Three weeks after Kansas City’s designation as a U.S. “Tech Hub,” the region has earned “tremendous funding to jumpstart KC’s digital health cluster,” said Maria Meyers, informally announcing a $2 million federal grant — matched by an award from the Ewing Marion Kauffman Foundation.
The Build to Scale grant was awarded to the University of Missouri-Kansas City (UMKC), along with partners BioNexus KC, KC Digital Drive, and Pipeline Entrepreneurs to advance Digital Health KC, which launched in March as an offshoot of BioNexus KC.
Totaling $4 million with Kauffman’s match, the public-private investment is expected to help cultivate more than 20 new startups in the region, 15 completed beta customer projects, $45 million in debt and equity investments, and 500 new jobs for the KC region, according to BioNexus KC.
“Ecosystem building is a team sport, and it starts with community organizations uniting for a common purpose — to build a thriving digital health network with intentionality,” said Meyers, executive director of the UMKC Innovation Center. “We are pleased to partner and grateful to the Kauffman Foundation for providing needed matching funds to bring this federal investment to the region. Our collective commitment to digital health will catapult the KC region and profoundly impact our community.”
[Editor’s note: The Ewing Marion Kauffman Foundation is a financial supporter of Startland News.]
The newly announced funding is specifically expected to fuel Digital Health KC to support healthcare technology entrepreneurs, foster innovation, build and strengthen the region’s talent pool, and inspire economic growth, according to BioNexus KC.
Funding momentum comes amid a focused effort to spotlight Kansas City’s regional assets and grow them into the destination for the digital health and biomanufacturing industries, said Maria Flynn, advisory board chair of Digital Health KC.
“These announcements showcase the great things going on in Kansas City. It is wonderful to get the attention at the national level that our ecosystem is a great place to invest,” said Flynn, who also is founder and CEO of the startup Ambiologix. “Kauffman’s match and the broad community support certainly strengthened our application.”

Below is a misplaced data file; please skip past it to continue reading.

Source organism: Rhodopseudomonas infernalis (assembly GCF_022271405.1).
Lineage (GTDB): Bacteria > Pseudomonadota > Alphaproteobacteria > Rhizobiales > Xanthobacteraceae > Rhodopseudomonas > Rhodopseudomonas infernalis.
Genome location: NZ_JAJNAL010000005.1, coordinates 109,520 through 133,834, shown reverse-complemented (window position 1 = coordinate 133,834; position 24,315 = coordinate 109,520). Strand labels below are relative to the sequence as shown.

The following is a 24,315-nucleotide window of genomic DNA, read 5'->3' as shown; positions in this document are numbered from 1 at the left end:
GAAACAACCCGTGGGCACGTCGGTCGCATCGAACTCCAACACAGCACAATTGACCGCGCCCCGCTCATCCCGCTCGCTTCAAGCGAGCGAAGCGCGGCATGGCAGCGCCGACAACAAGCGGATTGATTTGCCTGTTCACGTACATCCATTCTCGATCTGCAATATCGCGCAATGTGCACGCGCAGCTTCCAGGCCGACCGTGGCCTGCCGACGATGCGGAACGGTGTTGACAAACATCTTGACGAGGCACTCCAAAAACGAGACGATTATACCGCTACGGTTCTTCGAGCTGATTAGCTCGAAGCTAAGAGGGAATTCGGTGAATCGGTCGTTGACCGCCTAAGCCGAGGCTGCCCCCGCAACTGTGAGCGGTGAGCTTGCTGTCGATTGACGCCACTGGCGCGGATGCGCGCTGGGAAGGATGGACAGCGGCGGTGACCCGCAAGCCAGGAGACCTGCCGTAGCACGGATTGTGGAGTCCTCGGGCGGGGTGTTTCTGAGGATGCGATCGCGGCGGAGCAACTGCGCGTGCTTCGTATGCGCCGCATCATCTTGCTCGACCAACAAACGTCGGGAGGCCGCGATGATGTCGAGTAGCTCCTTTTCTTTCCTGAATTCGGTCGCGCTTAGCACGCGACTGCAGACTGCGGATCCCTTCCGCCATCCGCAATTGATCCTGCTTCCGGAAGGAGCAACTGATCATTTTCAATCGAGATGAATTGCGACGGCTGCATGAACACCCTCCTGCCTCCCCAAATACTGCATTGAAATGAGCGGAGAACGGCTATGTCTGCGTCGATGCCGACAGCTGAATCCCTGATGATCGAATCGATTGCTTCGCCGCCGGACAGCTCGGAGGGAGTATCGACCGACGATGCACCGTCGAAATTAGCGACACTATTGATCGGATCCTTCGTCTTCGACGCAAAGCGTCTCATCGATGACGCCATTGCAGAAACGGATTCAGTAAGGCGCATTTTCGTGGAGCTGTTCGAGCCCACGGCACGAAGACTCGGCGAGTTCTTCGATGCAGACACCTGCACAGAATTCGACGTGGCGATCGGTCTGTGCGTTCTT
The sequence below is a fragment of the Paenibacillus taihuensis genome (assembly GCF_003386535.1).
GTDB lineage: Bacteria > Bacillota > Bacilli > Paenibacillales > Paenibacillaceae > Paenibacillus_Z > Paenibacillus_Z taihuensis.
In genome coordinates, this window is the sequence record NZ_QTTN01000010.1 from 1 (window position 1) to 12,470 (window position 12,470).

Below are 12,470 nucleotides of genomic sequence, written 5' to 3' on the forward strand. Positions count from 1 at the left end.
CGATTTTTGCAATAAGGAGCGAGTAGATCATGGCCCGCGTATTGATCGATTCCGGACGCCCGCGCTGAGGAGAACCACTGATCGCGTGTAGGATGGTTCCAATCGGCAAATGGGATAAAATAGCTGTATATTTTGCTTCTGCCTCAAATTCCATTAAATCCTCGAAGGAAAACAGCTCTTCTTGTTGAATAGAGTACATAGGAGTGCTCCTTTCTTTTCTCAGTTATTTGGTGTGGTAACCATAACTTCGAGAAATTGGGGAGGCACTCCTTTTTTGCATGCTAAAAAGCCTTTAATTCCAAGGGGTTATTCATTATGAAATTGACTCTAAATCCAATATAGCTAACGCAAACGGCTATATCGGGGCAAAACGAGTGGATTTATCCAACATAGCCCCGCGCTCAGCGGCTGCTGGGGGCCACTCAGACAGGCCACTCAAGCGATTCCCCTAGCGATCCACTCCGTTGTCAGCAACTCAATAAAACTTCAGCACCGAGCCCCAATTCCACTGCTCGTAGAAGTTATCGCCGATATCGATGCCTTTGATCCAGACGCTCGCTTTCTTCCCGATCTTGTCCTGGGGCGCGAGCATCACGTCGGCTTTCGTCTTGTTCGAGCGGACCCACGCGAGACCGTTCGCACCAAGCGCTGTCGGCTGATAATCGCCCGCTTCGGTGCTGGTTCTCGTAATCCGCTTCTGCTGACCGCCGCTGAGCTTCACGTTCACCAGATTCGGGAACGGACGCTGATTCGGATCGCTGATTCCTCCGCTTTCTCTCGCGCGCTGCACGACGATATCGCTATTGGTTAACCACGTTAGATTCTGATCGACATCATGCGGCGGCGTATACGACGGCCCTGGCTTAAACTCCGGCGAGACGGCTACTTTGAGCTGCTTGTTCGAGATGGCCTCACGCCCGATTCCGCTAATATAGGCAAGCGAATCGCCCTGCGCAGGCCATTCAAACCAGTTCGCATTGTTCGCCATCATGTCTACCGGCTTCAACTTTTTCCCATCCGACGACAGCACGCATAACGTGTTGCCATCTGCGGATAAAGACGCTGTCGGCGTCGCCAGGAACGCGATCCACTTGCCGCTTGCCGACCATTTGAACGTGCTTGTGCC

Funding for the Build to Scale grant comes via the U.S. Department of Commerce’s Economic Development Administration (EDA), which also is administering the Tech Hubs program.
“Digital Health KC and the Biomanufacturing Tech Hub go hand in hand in taking existing regional strengths and creating a plan to grow them into even stronger ecosystems,” Flynn said. “Having both clusters headquartered at BioNexus KC will help in coordination with BioNexus KC’s mission to collaborate across the ecosystem.”
Over the next three years, Digital Health KC and partners are expected to develop programming to increase understanding of building healthcare solutions, executing a go-to-market plan, and identifying and providing industry-specific mentors and business acumen support.
“Our ecosystem is rich in talent and ideas but requires additional financial and industry-specific support,” said Dick Flanigan, CEO of Digital Health KC. “Solving healthcare’s most significant challenges involves people, processes, and technology, all aligned to provide solutions. Digital health offerings are among the most promising solutions seeking to improve access and quality while addressing the ever-increasing cost of care.”
Meyers and Flynn appeared Tuesday morning alongside Dr. DeAngela Burns-Wallace, the new president and CEO of the Kauffman Foundation, during ESO Day at Plexpod Westport by Park 39 — an early, day-long season of Global Entrepreneurship Week-Kansas City.
Among other comments Tuesday, Burns-Wallace emphasized the need for cross-community collaboration to continue the legacy of Kauffman Foundation founder and entrepreneurial icon Ewing Marion Kauffman.
While much attention has deservedly been paid to headline-grabbing recognitions of the past few weeks, said Dennis Ridenour, president and CEO of BioNexus KC, it is important to acknowledge the years of work behind the scenes.
“Over the past 25 years, there has been an intentional and focused commitment to the life sciences and healthcare ecosystems in the KC region,” said Ridenour, noting the “rich foundation of life sciences investment” that set the stage for Tuesday’s announcement and the Tech Hubs designation.
Combining that work, the region’s assets and the community’s willingness to work collectively brings not only national recognition, but an inspiring vision for the future, he continued.
“Great things lie ahead for sure!” Ridenour said.